Finally, the social impact of COP21 is a landmark of environmental diplomatic gathering in history. Even beyond previous conferences, COP21 highlighted that ‘reducing global temperature’ is no longer just a meaningless slogan, it has also became an indispensable part of people’s lifestyles. In addition, this is a breakthrough of the UN climate change conference history, the first time that 195 nations and powerful social entities discuss and revise solutions together. Regardless of the result, this remarkable social effect would be recorded and continuously influences future generations.
To recapitulate, the positive impact of COP21 on ameliorating global warming is considerably. Even there are some potential disagreements like the allocation of financial aid, it is still highly possible to reach an effective agreement. Finally, while ameliorating climate change was still identified as ‘long on idea but short on solution’, COP21 will be a new stage of the progress which illustrates the advanced knowledges and forward-looking perceptions of humankind.
Word count: 554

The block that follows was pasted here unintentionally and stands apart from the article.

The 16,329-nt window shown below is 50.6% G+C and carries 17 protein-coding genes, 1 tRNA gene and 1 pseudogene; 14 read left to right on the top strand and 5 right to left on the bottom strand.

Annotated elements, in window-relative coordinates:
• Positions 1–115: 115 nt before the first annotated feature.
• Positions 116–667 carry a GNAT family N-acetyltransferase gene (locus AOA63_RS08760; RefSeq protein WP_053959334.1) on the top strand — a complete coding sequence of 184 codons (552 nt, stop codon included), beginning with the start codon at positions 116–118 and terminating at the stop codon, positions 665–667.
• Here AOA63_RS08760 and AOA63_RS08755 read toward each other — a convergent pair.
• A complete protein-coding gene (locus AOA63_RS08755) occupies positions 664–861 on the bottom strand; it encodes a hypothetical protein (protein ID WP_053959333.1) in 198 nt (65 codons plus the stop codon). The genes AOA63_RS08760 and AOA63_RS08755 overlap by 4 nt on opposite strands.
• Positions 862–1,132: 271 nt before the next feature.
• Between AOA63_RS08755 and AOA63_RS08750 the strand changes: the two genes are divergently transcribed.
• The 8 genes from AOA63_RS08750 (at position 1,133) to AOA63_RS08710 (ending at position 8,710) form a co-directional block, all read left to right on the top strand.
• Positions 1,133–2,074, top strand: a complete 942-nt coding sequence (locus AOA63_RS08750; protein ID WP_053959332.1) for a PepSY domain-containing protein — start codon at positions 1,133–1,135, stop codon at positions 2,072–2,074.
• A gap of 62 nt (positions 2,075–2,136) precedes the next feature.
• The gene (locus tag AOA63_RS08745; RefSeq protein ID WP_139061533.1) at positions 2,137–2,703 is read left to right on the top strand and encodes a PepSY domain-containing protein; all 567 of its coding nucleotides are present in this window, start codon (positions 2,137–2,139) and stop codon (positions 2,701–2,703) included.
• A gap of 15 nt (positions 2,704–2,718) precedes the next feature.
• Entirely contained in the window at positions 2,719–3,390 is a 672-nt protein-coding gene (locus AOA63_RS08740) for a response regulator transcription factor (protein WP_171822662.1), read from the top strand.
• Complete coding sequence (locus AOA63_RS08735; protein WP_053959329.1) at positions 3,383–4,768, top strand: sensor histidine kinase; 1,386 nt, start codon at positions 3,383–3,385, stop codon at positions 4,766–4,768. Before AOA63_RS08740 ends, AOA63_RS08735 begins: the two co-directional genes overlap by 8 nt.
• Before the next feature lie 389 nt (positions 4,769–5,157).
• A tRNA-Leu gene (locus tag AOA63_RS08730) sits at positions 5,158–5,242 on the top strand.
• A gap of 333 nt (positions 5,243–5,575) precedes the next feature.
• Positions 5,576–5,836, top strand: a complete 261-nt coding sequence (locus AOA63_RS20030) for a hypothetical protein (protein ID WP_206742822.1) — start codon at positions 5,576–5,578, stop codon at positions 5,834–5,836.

Harvey, F., 2015. Everything you need to know about the Paris climate summit and UN talks. The guardian. [online] Available at: http://www.theguardian.com/environment/2015/jun/02/everything-you-need-to-know-about-the-paris-climate-summit-and-un-talks [accessed Tuesday 2 June 2015]
Mayuga L. J., 2015. COP21: Road to Climate Justice? Business Mirror. [online] Available at: http://www.businessmirror.com.ph/cop21-road-to-climate-justice/ [accessed 11th October 2015]
Veronika Wiesner – BBA European Management
“How significant might COP21 be in ameliorating Climate Change?”
Recent studies by the Intergovernmental Panel on Climate Change (IPCC) suggest that more than a half of the presumed global “carbon budget” (Harvey, 2013) has been already exhausted. Moreover, global warming is expected to rise by more than 2 degree Celsius within the next two to three decades (Harvey, 2013). From November 30th to December 11th, the “21st Session of the Conference of the Parties to the United Nations Framework Convention on Climate Change (COP21/CMP11)” (Ministry of Foreign Affairs and International Development of France, Ministry of Ecology, Sustainable Development and Energy of France, 2015) takes place in Paris. The aim is a “new global agreement on climate change” (Harvey, 2015) “that would include the biggest emitters of greenhouse gases, namely the United States, China and India” (Low, Chagué, 2015). In light of this important meeting, this essay will address the significance of COP21 in ameliorating Climate Change globally and the role of companies.